music as a mentally constructed entity. And this is really the first time that music theory, I would say becomes a branch, honestly, of cognitive, what they called cognitive science at the time, or maybe theoretical psychology. So they weren't really, you know, you'll see them analyze scores, but what they're really trying to do is analyze how our minds process music. So they were looking at components that
Dr. Greg Wilder (18:12.247)
Alison Wilder (18:26.195)
that influence components of the music that influence our cognition of it. So they looked at things like the grouping structure that they called. So when you look at their analysis, these are kind of the bits of the analysis that you see, or if you try to do a GTTM style analysis, this is what you do. So you create structures that are groups. And for them, this is a generic term, right? So, and music can have groups on many levels, but it's just any salient musical segments. So it could be,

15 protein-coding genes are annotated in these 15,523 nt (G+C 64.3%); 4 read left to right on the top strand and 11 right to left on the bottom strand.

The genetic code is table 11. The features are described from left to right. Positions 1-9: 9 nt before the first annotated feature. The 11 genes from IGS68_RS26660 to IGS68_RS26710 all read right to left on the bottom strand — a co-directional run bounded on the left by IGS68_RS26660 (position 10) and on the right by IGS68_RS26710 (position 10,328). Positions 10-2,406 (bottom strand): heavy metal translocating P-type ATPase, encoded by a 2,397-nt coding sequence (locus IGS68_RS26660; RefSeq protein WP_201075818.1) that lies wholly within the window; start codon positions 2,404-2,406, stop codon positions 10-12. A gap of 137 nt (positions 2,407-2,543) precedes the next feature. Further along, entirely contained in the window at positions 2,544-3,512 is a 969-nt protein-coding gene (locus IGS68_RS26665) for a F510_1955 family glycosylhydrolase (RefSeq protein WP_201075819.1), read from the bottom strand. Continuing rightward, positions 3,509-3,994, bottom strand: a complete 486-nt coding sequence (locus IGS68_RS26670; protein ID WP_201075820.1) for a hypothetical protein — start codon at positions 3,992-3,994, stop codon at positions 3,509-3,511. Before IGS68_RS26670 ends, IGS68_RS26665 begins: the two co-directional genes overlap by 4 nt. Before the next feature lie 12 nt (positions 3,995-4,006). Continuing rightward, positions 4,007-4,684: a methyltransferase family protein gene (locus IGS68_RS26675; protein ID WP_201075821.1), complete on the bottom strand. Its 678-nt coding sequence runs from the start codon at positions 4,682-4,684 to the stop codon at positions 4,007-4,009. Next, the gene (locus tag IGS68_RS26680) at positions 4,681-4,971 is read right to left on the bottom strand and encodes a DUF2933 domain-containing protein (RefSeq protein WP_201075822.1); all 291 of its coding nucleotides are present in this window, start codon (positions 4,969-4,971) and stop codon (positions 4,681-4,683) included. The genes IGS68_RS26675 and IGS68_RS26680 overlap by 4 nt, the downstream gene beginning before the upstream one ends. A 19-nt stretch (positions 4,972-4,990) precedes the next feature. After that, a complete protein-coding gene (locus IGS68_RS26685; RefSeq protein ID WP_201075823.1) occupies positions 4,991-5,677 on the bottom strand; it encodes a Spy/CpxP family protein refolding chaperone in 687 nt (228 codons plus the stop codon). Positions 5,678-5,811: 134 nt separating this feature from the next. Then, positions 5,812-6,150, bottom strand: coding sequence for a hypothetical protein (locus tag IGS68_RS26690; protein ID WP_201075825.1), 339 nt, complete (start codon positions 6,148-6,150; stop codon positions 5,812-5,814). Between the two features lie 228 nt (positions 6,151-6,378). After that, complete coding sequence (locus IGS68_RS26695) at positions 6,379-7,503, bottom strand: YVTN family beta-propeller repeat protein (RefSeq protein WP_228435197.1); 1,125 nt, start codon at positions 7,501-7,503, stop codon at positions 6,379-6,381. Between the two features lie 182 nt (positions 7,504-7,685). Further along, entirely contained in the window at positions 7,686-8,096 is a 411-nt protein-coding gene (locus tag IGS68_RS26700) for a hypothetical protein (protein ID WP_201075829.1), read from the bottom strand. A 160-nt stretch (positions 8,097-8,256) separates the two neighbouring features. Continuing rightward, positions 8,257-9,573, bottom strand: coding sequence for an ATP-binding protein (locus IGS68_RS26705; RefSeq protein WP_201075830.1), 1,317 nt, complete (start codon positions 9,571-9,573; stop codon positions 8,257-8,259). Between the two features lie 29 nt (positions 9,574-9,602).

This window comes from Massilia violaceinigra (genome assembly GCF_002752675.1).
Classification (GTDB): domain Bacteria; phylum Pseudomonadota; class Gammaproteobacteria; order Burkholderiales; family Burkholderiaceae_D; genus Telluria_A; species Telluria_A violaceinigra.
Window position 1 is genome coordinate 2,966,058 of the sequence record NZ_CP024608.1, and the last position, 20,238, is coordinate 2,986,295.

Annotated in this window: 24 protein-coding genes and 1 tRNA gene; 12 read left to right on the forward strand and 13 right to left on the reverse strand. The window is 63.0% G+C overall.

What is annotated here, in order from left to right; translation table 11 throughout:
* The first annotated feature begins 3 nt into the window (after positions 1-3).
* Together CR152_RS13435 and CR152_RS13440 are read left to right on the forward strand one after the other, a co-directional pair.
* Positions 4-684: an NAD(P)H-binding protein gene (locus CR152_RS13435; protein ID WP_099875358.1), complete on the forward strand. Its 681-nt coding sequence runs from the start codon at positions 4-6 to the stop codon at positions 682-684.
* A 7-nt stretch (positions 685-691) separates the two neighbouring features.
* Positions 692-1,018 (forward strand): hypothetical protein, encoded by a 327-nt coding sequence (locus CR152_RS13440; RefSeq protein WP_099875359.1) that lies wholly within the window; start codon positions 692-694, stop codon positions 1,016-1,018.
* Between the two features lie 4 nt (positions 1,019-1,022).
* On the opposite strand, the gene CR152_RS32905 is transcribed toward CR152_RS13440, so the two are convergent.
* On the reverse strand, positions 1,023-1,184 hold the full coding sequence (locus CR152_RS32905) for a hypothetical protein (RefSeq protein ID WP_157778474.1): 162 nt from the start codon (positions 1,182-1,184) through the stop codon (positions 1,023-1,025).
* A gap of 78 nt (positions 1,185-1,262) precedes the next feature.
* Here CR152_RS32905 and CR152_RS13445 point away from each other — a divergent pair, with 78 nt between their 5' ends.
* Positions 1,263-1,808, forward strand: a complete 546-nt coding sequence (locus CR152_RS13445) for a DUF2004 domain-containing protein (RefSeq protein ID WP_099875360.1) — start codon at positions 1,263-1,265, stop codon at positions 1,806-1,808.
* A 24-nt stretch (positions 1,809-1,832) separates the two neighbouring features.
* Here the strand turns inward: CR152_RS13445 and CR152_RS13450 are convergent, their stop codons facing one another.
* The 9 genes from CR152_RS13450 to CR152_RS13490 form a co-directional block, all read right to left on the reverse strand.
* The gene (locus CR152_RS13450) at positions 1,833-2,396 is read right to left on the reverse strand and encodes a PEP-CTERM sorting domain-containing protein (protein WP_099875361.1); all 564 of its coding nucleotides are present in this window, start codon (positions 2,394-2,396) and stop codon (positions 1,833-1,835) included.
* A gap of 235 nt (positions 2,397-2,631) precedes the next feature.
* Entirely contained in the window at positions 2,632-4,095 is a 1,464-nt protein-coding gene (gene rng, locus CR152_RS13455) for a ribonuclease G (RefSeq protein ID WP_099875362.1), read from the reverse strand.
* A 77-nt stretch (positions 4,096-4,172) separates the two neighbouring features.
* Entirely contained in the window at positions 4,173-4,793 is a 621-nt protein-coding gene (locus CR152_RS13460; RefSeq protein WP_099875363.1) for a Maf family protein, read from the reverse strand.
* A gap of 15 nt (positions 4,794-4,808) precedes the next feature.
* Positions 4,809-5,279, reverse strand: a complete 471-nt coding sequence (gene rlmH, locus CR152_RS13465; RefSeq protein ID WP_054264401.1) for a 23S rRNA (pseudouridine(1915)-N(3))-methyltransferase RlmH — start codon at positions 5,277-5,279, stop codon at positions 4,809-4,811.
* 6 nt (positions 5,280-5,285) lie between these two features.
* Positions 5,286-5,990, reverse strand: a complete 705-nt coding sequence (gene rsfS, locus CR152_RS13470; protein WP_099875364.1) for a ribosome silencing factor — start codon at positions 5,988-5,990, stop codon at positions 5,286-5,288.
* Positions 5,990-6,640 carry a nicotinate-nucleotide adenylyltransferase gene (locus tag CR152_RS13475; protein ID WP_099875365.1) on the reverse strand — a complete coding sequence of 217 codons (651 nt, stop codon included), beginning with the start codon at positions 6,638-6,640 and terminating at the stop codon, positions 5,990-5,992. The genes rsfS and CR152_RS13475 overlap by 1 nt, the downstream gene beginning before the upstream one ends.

a motive, it could be a phrase, it could be a section, a theme group. So we need to figure out how to segment this stuff. Then they looked at metrical structure, which is just simply patterns of strong and weak beats. So how do we tap our toes to this, things like that. What's the pulse that we feel. And then they would do what they call time span reductions. And these are kind of the links between the grouping structures and the pitch and the rhythm.
And then something very interesting that I find really fascinating that they would do is they would look at what they called prolongation. And they would try to reduce the prolongation. And this is just patterns of what we perceive as tension and relaxation. So this maybe coincides with grouping structures and maybe different, just depending on the way the music is written. There are a lot of criticisms of this work. I mean, I would guess.